I'm a computer science bachelor student tasked with understanding On the ICP Algorithm by Esther Ezra, Micha Sharir, and Alon Efrat, and I'm having a lot of difficulty with even supposedly obvious claims. The setup is as follows, wherein we only look at translation, not rotation:

Let $A = \{a_1, ..., a_m\}$ and $B = \{b_1, ..., b_n\}$ be two point sets in $d$-space, for $d\ge1$, and suppose that the ICP algorithm aligns $A$ to $B$; that is, $B$ is fixed and $A$ is translated to best fit $B$.

At every iteration $i$ the ICP algorithm tries to find a relative translation vector $\Delta t_i$ that minimises its cost function, in this case the root mean square $$\mathrm{RMS}(\Delta t_i) := \frac{1}{m} \sum_{a\in A} || (a + t_{i-1} + \Delta t_i) - N_B(a + t_{i-1}) ||^2,$$ where $||\cdot||$ denotes the Euclidean norm, $N_B(a)$ denotes the nearest neighbour of $a$ in $B$, and $m = |A|$.

The paper states:

Lemma 2.3

At each iteration $i \ge 2$ of the algorithm, the relative translation vector $\Delta t_i$ satisifies $$\Delta t_i = \frac{1}{m} \sum_{a \in A} \left(N_B(a + t_{i-1}) - N_B(a + t_{i-2})\right),$$ where $t_j = \sum_{k=1}^j \Delta t_k$.


Follows using easy algebraic manipulations, based on the obvious equality that follows by construction $$\Delta t_i = \frac{1}{m}\sum_{a \in A} \left(N_B(a+t_{i-1}) - (a + t_{i-1})\right).$$

Unfortunately this obvious equality is not obvious to me, or at least not how I would derive/construct it.

Informally it seems plausible and intuitive to me that $\Delta t_i$ is equal to the average difference between the current and previous nearest neighbour of each $a$, but I'm not sure how I methodically arrive at this equality.


1 Answer 1


Indeed, that "obvious equality" is not that "obvious", except for people who have solved one or more similar problems.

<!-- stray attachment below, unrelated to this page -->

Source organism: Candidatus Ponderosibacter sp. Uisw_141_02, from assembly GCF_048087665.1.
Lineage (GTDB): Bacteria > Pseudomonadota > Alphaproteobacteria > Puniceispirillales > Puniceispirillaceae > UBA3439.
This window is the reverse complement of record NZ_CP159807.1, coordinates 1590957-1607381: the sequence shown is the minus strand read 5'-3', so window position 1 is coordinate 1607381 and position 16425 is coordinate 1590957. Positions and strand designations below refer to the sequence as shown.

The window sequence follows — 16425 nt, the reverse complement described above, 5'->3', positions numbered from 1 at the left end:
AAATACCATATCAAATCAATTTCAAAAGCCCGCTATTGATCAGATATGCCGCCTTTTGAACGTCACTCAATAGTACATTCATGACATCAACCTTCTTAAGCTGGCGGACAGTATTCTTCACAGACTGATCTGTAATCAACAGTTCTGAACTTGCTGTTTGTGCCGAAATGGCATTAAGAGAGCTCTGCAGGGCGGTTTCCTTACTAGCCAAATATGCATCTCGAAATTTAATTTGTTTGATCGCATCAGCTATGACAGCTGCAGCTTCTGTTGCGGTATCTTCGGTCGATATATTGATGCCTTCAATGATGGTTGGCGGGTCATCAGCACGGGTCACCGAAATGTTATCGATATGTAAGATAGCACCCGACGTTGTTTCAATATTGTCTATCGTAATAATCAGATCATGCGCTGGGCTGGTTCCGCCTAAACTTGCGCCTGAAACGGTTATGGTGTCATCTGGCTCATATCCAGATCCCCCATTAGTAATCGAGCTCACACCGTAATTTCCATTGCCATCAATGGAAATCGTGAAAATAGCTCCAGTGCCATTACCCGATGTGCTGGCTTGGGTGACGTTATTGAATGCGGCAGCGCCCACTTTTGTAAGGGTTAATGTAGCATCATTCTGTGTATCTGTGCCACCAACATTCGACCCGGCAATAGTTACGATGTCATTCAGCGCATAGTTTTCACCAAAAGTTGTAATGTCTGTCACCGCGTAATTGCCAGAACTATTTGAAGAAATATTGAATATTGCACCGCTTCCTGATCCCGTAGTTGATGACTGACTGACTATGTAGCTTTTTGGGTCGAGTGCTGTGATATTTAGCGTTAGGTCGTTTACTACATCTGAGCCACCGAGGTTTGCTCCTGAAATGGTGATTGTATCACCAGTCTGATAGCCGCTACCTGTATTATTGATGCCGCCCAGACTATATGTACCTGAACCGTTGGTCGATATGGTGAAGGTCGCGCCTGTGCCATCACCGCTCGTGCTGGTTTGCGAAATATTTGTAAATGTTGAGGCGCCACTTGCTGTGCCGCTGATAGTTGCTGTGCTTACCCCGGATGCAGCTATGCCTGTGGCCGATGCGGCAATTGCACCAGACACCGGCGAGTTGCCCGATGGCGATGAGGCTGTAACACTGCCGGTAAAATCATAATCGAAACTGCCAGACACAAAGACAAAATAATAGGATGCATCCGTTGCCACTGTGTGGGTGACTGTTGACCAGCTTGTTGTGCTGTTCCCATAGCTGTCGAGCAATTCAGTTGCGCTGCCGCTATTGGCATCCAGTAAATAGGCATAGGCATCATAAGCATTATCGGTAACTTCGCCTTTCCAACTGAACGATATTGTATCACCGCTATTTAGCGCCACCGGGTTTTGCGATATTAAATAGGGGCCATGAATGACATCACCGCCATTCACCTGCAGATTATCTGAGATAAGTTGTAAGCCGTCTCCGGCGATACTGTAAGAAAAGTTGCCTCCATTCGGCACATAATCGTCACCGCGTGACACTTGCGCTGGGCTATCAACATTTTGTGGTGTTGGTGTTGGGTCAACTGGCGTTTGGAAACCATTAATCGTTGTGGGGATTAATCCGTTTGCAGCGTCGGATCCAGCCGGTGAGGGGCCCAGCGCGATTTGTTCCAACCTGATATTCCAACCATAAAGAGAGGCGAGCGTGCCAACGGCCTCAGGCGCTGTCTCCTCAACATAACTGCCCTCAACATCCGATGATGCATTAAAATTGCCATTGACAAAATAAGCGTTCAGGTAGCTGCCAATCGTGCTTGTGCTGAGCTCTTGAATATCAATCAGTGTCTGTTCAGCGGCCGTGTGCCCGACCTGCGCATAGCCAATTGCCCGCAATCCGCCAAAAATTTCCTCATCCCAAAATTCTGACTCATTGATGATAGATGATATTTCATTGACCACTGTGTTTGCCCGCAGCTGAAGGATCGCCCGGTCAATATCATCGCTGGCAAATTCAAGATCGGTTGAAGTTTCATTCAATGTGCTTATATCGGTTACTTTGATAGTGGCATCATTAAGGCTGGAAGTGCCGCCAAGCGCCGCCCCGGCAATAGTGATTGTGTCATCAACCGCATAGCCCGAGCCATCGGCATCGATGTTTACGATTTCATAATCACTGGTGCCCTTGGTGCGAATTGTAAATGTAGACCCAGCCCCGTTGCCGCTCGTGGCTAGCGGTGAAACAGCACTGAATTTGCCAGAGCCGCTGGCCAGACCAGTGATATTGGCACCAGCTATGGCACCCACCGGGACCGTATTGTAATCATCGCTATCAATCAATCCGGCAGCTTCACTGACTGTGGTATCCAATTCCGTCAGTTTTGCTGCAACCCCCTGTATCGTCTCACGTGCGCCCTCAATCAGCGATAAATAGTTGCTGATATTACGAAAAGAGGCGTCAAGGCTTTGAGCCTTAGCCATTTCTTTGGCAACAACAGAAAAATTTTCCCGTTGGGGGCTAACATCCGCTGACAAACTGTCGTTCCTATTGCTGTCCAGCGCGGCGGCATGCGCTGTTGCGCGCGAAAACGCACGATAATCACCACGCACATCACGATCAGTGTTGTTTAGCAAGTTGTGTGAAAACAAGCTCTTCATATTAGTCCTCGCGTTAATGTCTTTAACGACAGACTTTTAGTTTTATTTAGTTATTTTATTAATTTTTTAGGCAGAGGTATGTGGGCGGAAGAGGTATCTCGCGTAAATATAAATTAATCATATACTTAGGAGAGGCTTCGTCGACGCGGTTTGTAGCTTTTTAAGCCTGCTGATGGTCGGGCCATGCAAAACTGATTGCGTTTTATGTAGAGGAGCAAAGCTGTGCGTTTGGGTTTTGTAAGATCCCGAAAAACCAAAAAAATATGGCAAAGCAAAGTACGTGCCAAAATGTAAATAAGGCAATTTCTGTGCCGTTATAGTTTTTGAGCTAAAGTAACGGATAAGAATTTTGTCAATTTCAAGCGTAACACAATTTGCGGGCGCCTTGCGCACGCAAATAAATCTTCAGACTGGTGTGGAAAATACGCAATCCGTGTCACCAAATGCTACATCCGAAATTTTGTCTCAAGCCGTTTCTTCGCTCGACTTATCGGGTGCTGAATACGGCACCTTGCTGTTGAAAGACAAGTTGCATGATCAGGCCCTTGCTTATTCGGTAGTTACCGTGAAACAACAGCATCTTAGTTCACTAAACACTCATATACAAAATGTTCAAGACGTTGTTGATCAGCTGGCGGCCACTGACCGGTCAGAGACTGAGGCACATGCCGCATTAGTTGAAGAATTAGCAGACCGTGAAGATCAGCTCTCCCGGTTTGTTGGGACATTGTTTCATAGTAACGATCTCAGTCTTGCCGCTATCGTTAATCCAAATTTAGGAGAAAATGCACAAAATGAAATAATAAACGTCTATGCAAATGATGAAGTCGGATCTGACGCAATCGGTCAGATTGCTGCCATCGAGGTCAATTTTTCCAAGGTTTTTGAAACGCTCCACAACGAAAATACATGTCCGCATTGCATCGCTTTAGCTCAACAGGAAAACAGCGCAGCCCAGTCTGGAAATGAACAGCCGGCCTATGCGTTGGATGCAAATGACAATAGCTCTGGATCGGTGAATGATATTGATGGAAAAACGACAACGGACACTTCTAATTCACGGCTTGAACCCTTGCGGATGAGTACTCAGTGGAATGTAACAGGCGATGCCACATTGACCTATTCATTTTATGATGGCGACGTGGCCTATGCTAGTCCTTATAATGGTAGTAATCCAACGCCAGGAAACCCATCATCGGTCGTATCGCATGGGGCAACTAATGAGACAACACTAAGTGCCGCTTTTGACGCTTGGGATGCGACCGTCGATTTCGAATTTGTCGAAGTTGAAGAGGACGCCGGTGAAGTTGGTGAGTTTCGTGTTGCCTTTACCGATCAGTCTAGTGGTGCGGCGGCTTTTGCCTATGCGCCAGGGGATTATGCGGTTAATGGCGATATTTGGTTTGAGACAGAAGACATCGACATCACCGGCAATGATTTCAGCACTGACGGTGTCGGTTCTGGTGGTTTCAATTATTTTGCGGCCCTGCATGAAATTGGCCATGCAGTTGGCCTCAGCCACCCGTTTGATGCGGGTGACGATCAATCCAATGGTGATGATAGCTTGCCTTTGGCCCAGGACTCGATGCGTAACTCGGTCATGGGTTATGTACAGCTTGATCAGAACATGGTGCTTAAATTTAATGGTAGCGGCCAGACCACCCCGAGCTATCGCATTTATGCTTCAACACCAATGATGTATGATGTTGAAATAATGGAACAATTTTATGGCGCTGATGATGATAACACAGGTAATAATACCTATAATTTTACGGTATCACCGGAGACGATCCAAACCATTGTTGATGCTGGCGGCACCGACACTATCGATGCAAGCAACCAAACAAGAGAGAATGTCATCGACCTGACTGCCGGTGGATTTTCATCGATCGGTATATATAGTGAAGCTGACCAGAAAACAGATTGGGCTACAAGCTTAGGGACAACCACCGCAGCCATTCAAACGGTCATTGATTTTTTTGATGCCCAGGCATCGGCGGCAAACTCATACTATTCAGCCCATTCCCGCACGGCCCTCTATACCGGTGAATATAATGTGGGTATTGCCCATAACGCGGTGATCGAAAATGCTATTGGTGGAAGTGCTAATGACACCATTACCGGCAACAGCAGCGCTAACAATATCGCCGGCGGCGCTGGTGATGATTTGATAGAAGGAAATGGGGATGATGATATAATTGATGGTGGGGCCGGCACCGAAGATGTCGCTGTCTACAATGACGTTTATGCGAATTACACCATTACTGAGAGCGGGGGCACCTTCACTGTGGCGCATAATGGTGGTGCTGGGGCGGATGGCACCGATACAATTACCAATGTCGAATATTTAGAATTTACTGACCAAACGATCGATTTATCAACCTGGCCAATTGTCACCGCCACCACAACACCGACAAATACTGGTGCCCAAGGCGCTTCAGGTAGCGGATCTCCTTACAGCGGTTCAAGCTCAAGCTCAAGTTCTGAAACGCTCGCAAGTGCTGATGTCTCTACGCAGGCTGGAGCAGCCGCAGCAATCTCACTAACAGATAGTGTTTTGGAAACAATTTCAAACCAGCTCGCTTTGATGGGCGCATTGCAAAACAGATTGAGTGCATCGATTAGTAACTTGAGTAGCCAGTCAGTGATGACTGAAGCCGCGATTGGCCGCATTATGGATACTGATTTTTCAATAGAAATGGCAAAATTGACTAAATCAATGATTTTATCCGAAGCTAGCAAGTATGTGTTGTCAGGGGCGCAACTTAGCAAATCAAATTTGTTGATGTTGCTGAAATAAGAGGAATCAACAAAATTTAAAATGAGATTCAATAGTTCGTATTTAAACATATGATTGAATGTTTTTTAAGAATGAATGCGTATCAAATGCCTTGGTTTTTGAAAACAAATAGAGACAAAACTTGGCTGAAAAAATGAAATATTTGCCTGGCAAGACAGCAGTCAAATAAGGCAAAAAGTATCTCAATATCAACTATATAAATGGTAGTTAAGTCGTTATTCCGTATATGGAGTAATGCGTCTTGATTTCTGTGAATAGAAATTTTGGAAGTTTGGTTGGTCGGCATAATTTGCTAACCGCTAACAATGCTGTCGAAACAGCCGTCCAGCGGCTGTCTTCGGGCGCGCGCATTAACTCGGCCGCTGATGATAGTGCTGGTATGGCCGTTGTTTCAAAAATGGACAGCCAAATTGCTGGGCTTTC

Here is a transformation formula, where $b=(a + t_{i-1}) - N_B(a + t_{i-1})$ and $c$ is some term that does not involve $\Delta t_i$.

$$\mathrm{RMS}(\Delta t_i) =\frac{1}{m} \sum_{a\in A} ||\Delta t_i +b||^2 =||\Delta t_i + \frac{1}{m}\sum_{a\in A}b||^2 + c$$

So, $\mathrm{RMS}(\Delta t_i)$ achieves its minimum value when $$\Delta t_i = -\frac{1}{m}\sum_{a\in A}b=\frac{1}{m}\sum_{a \in A} \left(N_B(a+t_{i-1}) - (a + t_{i-1})\right).$$

Once that transformation formula is known, that equality should become obvious to you, since it is also your intuition that $\Delta t_i$ be "equal to the average difference between the current and previous nearest neighbour of each $a$".

Let see how we can prove that transformation formula. Recall that $m$ is the cardinality of $A$.

$$\begin{aligned} \frac{1}{m} \sum_{a\in A} ||\Delta t_i +b||^2 &=\frac{1}{m} \sum_{a\in A} (\Delta t_i+b)\cdot(\Delta t_i+b)\\ &=\frac{1}{m} \sum_{a\in A} (\Delta t_i\cdot\Delta t_i + 2b\cdot\Delta t_i + b\cdot b) \\ &=\Delta t_i\cdot\Delta t_i + \frac{2}{m}(\sum_{a\in A}b)\cdot\Delta t_i + \sum_{a\in A} b\cdot b \\ &=(\Delta t_i + (\frac{1}{m}\sum_{a\in A}b))\cdot (\Delta t_i + (\frac{1}{m}\sum_{a\in A}b)) + c \\ &=||\Delta t_i + (\frac{1}{m}\sum_{a\in A}b)||^2 + c, \\ \end{aligned}$$

where $$c=\sum_{a\in A} b\cdot b - (\frac{1}{m}\sum_{a\in A}b)^2.\quad\quad \checkmark$$


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